Some people say that a coach can do only so much.
The argument goes like this: after a certain point, there is only so much a riding instructor can say to change a rider's skills. Most of the results come from the rider. After all - if the rider chooses not to (or simply cannot) do what the instructor says, then how much can one person do?
Although it is true that most riders go through difficult learning moments at some point in their riding career, and they might be faced with frustration in a different way than in other sports simply due to the nature of riding a horse, it cannot be said that across the board, riders don't want to put in the effort it takes to improve.
Most of us are riding because of our lifelong passion for horses. Most of us want to serve our horses by being the best rider we can be. Most of us are internally motivated in the first place just because we want to do well and love the feeling of good movement.
Most of us want to do the right thing.
So, assuming that the rider is in fact interested in performing well, how much can an instructor really do to help a rider improve?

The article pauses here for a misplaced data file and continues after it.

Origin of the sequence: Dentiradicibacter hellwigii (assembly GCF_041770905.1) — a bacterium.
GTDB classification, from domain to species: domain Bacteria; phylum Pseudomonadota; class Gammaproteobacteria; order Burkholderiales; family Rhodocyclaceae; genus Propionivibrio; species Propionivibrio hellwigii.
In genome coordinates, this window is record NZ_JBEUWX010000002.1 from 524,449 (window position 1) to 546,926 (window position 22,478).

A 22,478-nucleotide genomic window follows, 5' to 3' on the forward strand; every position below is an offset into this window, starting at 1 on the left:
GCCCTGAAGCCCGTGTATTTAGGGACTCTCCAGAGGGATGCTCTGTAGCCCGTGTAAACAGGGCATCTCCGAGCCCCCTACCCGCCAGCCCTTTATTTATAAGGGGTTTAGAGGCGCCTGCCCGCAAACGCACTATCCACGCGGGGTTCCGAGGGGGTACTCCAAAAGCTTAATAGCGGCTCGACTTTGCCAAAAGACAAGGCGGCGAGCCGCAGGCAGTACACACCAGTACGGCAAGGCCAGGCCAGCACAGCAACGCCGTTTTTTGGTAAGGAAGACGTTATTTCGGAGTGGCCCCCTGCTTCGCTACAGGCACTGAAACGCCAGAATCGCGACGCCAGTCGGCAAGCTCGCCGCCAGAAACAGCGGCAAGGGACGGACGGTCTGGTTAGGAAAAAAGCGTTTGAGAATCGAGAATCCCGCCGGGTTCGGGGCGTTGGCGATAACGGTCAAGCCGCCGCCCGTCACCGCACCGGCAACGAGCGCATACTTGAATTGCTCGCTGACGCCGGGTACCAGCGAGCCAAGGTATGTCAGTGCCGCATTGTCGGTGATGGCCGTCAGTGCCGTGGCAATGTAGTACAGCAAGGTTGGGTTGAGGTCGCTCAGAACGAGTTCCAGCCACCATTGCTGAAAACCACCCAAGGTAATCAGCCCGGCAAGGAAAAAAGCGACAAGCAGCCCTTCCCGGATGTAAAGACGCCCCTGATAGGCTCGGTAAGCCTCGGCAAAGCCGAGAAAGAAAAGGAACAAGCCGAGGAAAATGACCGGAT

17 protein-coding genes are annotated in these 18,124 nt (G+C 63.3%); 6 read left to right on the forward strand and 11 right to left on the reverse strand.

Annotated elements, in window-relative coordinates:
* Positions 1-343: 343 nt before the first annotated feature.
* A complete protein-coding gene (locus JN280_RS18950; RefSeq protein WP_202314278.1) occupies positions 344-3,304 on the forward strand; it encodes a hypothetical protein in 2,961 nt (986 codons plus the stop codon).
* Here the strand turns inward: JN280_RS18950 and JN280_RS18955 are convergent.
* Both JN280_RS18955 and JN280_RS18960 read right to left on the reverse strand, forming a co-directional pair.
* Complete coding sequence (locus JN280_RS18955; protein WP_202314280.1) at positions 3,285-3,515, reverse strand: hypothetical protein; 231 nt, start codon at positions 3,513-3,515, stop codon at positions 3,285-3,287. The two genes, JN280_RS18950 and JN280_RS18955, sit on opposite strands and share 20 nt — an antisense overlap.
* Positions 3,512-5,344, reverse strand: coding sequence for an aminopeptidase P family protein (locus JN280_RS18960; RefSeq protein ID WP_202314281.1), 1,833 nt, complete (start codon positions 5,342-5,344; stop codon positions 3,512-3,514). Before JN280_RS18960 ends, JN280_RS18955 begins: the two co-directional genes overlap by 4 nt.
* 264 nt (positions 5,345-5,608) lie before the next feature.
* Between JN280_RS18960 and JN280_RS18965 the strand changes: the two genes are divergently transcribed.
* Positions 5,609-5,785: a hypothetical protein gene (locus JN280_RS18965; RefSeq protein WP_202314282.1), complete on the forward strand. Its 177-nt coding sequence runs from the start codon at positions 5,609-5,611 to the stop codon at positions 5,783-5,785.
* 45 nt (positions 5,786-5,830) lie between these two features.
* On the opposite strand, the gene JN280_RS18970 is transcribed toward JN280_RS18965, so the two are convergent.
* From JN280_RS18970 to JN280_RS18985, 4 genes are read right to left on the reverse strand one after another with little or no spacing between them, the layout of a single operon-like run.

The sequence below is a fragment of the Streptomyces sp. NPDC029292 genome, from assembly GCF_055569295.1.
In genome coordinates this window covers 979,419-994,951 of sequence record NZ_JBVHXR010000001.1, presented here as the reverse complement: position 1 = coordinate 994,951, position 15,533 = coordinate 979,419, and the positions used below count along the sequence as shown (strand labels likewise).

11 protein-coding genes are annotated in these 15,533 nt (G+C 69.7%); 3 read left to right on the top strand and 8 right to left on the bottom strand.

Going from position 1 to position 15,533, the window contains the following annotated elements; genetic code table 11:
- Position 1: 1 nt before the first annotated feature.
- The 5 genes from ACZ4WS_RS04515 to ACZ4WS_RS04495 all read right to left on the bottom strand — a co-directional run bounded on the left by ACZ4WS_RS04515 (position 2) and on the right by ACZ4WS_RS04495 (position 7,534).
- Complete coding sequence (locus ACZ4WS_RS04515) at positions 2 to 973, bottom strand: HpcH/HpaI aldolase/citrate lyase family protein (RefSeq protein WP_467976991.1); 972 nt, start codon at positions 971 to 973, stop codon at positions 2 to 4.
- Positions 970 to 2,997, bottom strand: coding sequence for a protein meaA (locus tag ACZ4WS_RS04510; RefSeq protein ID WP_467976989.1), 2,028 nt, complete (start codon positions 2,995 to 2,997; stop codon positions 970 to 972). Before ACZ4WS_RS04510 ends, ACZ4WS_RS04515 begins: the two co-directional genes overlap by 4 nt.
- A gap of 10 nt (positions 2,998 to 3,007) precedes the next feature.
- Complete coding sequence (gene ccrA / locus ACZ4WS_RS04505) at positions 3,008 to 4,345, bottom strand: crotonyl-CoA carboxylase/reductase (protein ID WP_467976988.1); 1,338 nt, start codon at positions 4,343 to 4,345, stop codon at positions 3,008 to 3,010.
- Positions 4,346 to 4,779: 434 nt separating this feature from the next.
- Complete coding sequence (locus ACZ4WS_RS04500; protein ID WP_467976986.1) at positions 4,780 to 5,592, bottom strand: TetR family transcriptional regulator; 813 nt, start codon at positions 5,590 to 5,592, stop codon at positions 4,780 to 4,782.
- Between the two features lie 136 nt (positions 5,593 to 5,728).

When Good Instruction Becomes Great
Great instructors repeatedly show characteristics that make positive effects on their students. They are the ones that make a difference in their riders in one single ride. They are able to send the student home with concrete feedback that can then be used to continue developing independently.
What are these traits?
1. Great instruction begins at the student's level.
Great instructors quickly recognize the rider's skill level; then, they meet the student with instruction that works to that level. If the student is more of a beginner, the skills being taught might be simplified so that the rider doesn't become too overwhelmed and can achieve success.
The instructor might focus on one or two main points that need to be developed during that ride. For more advanced students, the instructor may come across as more demanding, more particular, more exacting. In each case (and all those in-between), the instructor assumes a different teaching approach that meets the student's needs.